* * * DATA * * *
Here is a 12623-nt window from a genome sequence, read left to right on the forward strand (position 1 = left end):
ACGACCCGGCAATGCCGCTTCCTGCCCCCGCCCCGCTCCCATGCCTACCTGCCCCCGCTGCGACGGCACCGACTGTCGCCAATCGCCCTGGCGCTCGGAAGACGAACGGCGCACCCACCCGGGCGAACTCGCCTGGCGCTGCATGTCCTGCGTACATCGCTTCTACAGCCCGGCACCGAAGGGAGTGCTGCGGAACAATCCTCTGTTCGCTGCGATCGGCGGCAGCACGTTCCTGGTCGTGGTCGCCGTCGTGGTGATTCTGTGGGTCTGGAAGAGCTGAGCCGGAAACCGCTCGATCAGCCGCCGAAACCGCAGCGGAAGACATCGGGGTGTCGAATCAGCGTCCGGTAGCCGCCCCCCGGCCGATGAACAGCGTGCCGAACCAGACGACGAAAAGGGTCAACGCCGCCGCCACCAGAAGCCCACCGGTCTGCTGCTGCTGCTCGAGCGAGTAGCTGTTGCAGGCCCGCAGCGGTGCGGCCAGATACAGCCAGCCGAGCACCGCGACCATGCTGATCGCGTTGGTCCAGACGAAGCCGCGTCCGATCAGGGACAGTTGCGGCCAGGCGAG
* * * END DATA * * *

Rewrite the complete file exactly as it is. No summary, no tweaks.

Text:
Here is a 12623-nt window from a genome sequence, read left to right on the forward strand (position 1 = left end):
ACGACCCGGCAATGCCGCTTCCTGCCCCCGCCCCGCTCCCATGCCTACCTGCCCCCGCTGCGACGGCACCGACTGTCGCCAATCGCCCTGGCGCTCGGAAGACGAACGGCGCACCCACCCGGGCGAACTCGCCTGGCGCTGCATGTCCTGCGTACATCGCTTCTACAGCCCGGCACCGAAGGGAGTGCTGCGGAACAATCCTCTGTTCGCTGCGATCGGCGGCAGCACGTTCCTGGTCGTGGTCGCCGTCGTGGTGATTCTGTGGGTCTGGAAGAGCTGAGCCGGAAACCGCTCGATCAGCCGCCGAAACCGCAGCGGAAGACATCGGGGTGTCGAATCAGCGTCCGGTAGCCGCCCCCCGGCCGATGAACAGCGTGCCGAACCAGACGACGAAAAGGGTCAACGCCGCCGCCACCAGAAGCCCACCGGTCTGCTGCTGCTGCTCGAGCGAGTAGCTGTTGCAGGCCCGCAGCGGTGCGGCCAGATACAGCCAGCCGAGCACCGCGACCATGCTGATCGCGTTGGTCCAGACGAAGCCGCGTCCGATCAGGGACAGTTGCGGCCAGGCGAG